The stoneman has gone off to lunch, perhaps. Or been chased away by native animal: black bear, moose, fox, even turkeys can run a man off. More likely, though, the stoneman has been gone for a long long time. The stoneman’s daughter, as well. But the stoneman’s granddaughter comes by here at dawn and dusk. She thinks over her busy day, remembers her stoneman roots, and finds strength in the landscape and the manmade hardscape. The fallen stones reveal her grandfather’s plan and process; she studies it. One day her busy days will be done and she will build her own stone wall.
I saw Stephen Gatter’s work while on vacation, and it is riveting; his process fascinating: “I start with buckets of white pulp…I add my pigments to make all the colors I will be needing. I proceed to pour them together for the specific hues I want….I fill up to thirty vats with all shades and hues. The work starts on wet woollen felt which receives the pulp and lets the water drain away…” See and read more at http://www.stephengatter.com and watch for him in New England.
I am queen of the helicopter parents. But there are enough of us that we are becoming a social problem. Here’s my story.
Thing 1 was coming, they couldn’t stop him, it was only 24 weeks and 3 days. Someone asked: should we try to save him? Well, yes. Yes! Ten days later, a team of doctors closed the door behind us to explain brain bleeds, sepsis, meningitis. Shall we pull the plug? Well, no. No!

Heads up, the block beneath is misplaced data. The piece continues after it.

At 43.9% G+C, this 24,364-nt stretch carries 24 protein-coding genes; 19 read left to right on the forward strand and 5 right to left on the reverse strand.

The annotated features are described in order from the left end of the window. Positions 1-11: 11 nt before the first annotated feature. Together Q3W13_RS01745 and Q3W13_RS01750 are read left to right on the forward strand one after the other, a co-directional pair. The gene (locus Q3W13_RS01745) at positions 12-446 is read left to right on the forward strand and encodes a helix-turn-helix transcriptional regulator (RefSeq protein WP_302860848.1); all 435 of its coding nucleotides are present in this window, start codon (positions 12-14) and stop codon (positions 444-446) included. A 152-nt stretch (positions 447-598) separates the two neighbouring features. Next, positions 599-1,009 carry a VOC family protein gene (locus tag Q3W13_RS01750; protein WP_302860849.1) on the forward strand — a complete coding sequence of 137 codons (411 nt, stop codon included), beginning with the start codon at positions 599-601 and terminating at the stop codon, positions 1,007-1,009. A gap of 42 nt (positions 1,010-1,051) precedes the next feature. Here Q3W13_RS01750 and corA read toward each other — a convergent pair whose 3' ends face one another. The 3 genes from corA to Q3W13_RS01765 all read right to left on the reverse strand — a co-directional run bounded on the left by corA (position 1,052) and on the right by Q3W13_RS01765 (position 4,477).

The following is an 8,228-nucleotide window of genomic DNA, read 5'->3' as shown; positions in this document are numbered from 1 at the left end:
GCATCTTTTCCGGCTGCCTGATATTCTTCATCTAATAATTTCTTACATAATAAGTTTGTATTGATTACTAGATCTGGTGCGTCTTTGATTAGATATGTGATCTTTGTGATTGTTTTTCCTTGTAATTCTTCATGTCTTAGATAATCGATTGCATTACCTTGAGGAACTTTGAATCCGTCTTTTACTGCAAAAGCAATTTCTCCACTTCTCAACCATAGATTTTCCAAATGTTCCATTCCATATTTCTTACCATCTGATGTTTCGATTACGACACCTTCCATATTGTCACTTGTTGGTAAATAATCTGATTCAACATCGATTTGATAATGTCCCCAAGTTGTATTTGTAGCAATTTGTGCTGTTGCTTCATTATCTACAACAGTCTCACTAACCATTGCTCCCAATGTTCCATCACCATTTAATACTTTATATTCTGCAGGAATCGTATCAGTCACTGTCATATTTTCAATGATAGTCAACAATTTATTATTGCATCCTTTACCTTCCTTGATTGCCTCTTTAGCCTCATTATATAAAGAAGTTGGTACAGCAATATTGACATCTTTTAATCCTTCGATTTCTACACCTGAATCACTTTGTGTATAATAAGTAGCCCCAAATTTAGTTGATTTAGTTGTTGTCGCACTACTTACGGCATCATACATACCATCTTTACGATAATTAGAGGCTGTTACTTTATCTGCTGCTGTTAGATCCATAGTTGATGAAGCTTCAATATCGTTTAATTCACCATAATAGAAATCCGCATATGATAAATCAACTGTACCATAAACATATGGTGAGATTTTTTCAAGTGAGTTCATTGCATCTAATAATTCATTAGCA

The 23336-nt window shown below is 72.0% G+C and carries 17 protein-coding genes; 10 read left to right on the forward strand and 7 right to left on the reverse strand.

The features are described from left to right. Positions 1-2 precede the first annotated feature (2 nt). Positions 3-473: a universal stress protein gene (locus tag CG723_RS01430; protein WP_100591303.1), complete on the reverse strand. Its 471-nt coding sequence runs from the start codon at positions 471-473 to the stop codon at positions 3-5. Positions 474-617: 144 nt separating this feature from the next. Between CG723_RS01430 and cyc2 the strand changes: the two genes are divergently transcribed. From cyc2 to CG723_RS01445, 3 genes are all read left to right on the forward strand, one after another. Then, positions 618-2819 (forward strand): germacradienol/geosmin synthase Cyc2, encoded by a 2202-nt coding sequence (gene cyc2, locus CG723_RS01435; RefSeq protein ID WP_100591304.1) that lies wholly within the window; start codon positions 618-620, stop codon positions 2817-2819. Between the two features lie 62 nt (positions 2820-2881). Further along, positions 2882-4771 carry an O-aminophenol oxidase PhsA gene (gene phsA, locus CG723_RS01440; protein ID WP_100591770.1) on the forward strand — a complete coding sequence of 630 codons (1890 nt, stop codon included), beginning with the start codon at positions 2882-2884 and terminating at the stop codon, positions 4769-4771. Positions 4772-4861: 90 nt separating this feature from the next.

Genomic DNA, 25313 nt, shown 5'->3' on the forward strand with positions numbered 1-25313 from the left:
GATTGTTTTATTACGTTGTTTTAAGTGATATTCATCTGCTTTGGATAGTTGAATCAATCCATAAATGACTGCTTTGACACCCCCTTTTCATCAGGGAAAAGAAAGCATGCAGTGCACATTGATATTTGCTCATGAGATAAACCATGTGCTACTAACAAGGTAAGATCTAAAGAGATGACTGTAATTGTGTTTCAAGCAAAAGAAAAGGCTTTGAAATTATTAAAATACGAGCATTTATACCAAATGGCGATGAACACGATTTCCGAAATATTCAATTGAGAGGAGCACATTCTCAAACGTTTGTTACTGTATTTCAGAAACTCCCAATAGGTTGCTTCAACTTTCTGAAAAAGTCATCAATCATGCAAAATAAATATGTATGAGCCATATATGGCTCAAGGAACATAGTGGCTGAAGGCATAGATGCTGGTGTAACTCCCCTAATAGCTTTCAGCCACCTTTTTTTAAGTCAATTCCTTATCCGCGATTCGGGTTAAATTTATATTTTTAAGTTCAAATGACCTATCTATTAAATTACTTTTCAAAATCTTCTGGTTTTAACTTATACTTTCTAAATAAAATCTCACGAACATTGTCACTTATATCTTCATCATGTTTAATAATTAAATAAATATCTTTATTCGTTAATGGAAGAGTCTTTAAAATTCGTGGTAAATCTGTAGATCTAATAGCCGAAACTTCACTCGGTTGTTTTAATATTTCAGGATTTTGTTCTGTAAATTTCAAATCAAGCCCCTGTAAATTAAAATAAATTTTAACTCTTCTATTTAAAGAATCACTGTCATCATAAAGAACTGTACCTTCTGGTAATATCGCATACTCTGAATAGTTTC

Babydaddy laid hands on him every day, massaged him when he was ready. For the three months he was in intensive care, and the three weeks at an intermediate hospital, I would get up in the night and pump breast milk, thinking about my baby across town. Babydaddy delivered it every morning, earning the name “milkman.” It was funny.
We had every therapy going for as long as possible: early intervention, the intermediate unit, private therapies. Terms multiplied: sensory processing dysfunction, sensory integration problems, orally defensive, auditory sensitivities, comprehensive developmental delay, cognitive function impairment, retinopathy of prematurity. He did occupational therapy, physical therapy, speech therapy, play therapy; we consulted with a neurologist, school psychologist, wraparound service provider, developmental specialist. He worked with an occupational therapist for a year and a half to tolerate teeth and hair brushing.
Not surprisingly, parenting didn’t feel natural. I learned to read to my baby watching Phyllis, our physical therapist. Voices, commentary, labeling colors, counting… she was very good! Merging professional research skills with my genetic propensity for silliness (mom was class clown, dad’s distantly related to Lucille Ball), my mothering style came together. Eventually. But I still channel Phyllis on occasion.
Thing 2 was full term. They are complete opposites; she is a sensory seeker with a wild sense of adventure and an inventive sense of fashion. Keeping them both busy and happy is an exasperating and sweet challenge. I still believe that every day can be fun and educational while reinforcing kids' boundaries. I’m on a mission to save us helicopter parents from ourselves. No more bubble wrapped kids and guilty parents. Let’s teach them coping skills. Let’s get fun.
This entry was posted in Uncategorized
. Bookmark the permalink
Wonderful work ! The dedication,the belief and understanding of the importance and relevance of the stones is striking.
Thanks so so much. I’m really delighted to have this opportunity for what I’ve come to see as meditations. Thanks for reading!
p.s. do look at Gatter’s other work, it’s very beautiful.